Perspectives From the Real Estate Forum: Ryan Epstein

By | November 20, 2015

Epstein_MULTI_FAMILY_PROOFS_11142014_11-4.jpgOn November 18, over 150 people packed into the Colombe d’Or ballroom for the Montrose Management District’s Real Estate Forum, featuring talks by real estate experts Brian Janak, Ryan Epstein, and John Walsh about the prospects for development in Montrose in the coming years. All this week we’ll be running excerpts from the speakers’ talks. This one is from Ryan Epstein, who is the founder and leader of CB Richard Ellis’s Capital Markets Multi-Housing Group in Houston. Since 2006 he has marketed and sold assets valued at more than $3.6 billion.

“Why are developers targeting this area? Well, there are all these millennials getting out of college and making astounding amounts of money. One of the best parts about my job is when we sell a property, we do a lease audit. And when we do a lease audit we see what the future tenants are making. For most millennials who are renting, their proof of income is their offer letter from Schlumberger, or Chevron, or somewhere else. They haven’t even received a paycheck yet, they just got out of school with an engineering degree. The lowest starting salary I’ve ever seen is $85,000, and the highest is $140,000. That’s in the energy industry. I remember thinking, I’m in the wrong business.

The other side of the coin is the empty nesters who are fleeing the suburbs. They want to be close to the action—the restaurants, museums. Those are big drivers for the older people moving to Montrose. To cater to them, developers are building larger units. Believe it or not, the highest per-square-foot rents in the city are on the largest units. Typically, it’s just the opposite. But it’s because empty-nesters want the room and aren’t that concerned about an extra $1,000, extra $5,000 if they can fit their grand piano or the rest of their stuff in. That’s why there’s so much development going on.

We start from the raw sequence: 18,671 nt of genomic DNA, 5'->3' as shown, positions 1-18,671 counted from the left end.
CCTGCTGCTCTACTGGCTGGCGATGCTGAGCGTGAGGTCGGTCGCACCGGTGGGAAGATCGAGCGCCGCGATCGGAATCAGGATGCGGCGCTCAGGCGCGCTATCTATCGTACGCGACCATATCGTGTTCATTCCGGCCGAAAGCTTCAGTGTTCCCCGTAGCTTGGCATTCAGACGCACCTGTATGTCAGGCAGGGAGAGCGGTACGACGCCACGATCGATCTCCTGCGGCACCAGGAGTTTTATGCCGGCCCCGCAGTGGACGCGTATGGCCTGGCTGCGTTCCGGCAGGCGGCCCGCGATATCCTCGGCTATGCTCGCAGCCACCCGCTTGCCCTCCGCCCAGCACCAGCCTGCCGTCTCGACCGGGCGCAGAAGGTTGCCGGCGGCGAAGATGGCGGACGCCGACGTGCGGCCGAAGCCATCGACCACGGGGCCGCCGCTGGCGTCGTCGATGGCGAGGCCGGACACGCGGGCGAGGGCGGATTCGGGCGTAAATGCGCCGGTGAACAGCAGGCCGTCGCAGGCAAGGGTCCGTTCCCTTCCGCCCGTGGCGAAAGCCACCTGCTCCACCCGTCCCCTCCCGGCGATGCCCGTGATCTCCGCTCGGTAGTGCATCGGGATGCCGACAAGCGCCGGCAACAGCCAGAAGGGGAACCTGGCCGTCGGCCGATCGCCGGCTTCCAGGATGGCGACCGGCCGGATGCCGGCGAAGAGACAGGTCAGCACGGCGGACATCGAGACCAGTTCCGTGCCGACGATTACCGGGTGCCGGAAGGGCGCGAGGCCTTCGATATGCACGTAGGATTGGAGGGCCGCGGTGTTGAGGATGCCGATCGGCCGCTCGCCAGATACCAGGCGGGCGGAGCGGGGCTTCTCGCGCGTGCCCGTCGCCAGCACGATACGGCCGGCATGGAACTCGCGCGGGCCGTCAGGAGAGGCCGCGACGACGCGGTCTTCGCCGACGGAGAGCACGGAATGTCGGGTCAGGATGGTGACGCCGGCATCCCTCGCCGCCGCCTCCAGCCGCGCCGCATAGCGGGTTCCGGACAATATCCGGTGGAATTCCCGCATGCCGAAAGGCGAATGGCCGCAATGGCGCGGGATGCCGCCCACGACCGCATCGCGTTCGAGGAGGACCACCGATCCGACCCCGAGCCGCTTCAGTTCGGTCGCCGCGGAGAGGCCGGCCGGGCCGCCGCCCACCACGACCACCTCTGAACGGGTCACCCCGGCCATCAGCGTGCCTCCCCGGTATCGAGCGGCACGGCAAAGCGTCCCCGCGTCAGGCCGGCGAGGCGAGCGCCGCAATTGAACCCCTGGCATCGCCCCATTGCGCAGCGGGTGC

It’s going to slow down, however, because institutional investors are kind of pushing the pause button on building in Houston. They’re getting really scared because of falling oil prices. But it’s not because of fundamental reasons—fundamentally, Houston is still doing very well. The city’s housing overall is 93 percent occupied. The Montrose District comes in just above that.

The reason it’s slowing down is because of perception. Perception often has a way of becoming reality. I was just in New York, and you would have thought a meteor had hit Houston and the world was coming to an end. But based on the traffic on my way here today, it seems like we still have a lot of people going to work. This pause is actually going to make our market even healthier than before [by preventing overbuilding].

The apartments that are being built today are no longer the apartments that most of you think of from 10 or 20 years ago. I was talking to an older gentleman in the hall earlier, and he said that when he was younger renting an apartment meant something was wrong—the person was divorced, they’d lost their house, they’d lost their job. Today, more and more people are deciding to rent rather than own. Because these are not the apartments you’re thinking of. You’re moving into a resort, with real wood floors, marble countertops, the latest appliances. I just moved out of an apartment and into a house, and I had to step down in quality. I would encourage you to look at the product that’s being built today. And the fastest-growing segment of the renting market are people who are renters by choice, people who could afford to buy a home but choose to rent.”

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